My hope is that this community can become a place for discussion, awareness-raising, information-sharing, and support for all who are opposed to the deeply theocratic agenda of the Christian religious right. I'm still getting the comm set up, but I'll post some information pieces soon, and try to find some avenues where we can let people know we're here.
Welcome, and please read the posting guidelines (On our profile page here), before posting.
P.S. Feel free to make an 'introduce yourself' post if you are so inclined!
It's still very much a work in progress, but I've started putting together a list of known Dominionist charity organizations, based in large part on the NOLA Biglist by dogemperor, but expanded and updated, and with additional sourcing where possible. It's in wiki format, so anyone with additional information can add to it. Please also feel free to comment here if you have suggestions or information relevant to this project.
- Racists and dominionists, part 1: A troubling history by DogEmperor, Daily Kos.
- Racists and dominionists, part 2: A true gallery of rogues by DogEmperor, Daily Kos.
- Racists and dominionsts, part 3: A hive of scum and villainy by DogEmperor, Daily Kos.
- White Dominionism: The Taxonomy of White Radicalism by Nik Mitchell, Ph.D., Jesuit Social Research Institute, Loyola University.
- How a White Supremacist Book Found Its Way Into a Family's Homeschool by Libby Anne, Patheos.
- The Christian Hagiography of Robert E. Lee Endorsed by James Dobson and Tim LaHaye by Libby Anne, Patheos.
Why Christian nationalists love Trump: God and country.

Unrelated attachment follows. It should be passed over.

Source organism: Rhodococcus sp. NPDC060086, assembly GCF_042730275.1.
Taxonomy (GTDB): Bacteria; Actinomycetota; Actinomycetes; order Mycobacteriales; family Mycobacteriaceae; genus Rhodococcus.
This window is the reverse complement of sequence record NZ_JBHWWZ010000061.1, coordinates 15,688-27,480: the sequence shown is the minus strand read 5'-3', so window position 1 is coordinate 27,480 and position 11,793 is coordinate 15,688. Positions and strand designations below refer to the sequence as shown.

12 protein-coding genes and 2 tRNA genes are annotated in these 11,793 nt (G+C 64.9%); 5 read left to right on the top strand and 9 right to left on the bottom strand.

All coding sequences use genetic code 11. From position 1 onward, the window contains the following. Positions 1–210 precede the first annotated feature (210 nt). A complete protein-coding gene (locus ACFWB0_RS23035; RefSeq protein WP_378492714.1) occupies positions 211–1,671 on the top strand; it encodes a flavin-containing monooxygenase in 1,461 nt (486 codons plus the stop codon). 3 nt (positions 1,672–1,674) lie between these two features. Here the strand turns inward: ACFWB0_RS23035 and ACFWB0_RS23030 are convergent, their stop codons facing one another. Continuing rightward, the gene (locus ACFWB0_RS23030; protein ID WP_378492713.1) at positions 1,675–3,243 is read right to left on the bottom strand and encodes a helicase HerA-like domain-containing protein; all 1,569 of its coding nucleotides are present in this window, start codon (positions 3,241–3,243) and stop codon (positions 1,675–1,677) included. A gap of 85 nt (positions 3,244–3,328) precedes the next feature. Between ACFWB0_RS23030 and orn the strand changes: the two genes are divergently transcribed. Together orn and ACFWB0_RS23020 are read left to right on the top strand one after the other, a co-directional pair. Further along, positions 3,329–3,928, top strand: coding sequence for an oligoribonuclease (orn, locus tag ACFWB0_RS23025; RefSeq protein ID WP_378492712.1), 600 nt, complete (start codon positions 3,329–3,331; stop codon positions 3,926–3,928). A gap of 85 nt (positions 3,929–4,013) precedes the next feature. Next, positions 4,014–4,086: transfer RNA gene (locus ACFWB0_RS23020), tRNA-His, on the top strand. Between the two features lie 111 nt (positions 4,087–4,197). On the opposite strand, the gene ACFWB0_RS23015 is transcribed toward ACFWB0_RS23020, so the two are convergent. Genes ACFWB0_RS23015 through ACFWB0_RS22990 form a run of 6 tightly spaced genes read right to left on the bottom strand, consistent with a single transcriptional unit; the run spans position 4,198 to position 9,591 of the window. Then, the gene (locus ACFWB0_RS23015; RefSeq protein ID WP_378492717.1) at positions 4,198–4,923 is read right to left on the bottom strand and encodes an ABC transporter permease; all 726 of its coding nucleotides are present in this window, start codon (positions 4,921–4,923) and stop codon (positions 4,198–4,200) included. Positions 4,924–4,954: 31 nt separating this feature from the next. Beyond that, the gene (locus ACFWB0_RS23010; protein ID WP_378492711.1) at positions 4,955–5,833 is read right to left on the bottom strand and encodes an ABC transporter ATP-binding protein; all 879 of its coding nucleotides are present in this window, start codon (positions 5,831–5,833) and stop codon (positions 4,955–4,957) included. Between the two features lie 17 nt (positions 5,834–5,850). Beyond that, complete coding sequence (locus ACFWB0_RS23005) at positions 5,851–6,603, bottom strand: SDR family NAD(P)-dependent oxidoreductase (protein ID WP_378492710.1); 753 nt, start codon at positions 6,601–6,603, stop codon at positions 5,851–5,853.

Aug 7, 2017
"The idea of a morally pure leader -- which is something that the Christian right sort of embraced for a while -- that's more of an aberration in the history of American evangelicalism than the idea of a sinner who is somehow used by God."
Historians of Christian nationalism are alarmed by its appearance in American pulpits: A lesson on the dangers to the United States.
Aug 21, 2017
Pro-Trump Christian nationalism may be decidedly American in form, but it also has a frightening amount in common with historical examples of flag-waving spirituality in other countries -- including those with far darker pasts.
This may be the third or a standalone, not sure:
Trump's 'God whisperer' says resisting him is an affront to God: A stunning expression of Christian nationalism.
Aug 23, 2017
"God is going to bring deliverance. But the question is whether you will be a part of it," she said. She then repeatedly asked listeners if they will take action before concluding: "We were not sent into this earth to fit in. We weren't just sent here to be a part. We were sent here to take over."
The crowd roared in response.
No, I’m sorry. They claim the same creed, the same book, and the same deity. The feel themselves to be every bit as devout and sincere as you do. You don’t get to disown them because you don’t like how they interpret your faith. The problem is that who gets to say which is the “twisted and warped” version of any faith?
The extremists and fundamentalists all work from the same texts as the moderates. They tell the same stories, reference the same ancient history. In fact, they believe they have the true, real, and correct interpretation of their religion. They believe the moderates are the ones who have lost or perverted the true faith, by accommodating "modern" or "progressive" views. So for everyone who says “X extremist isn’t a true whatever?” Guess what? They think the same thing about you.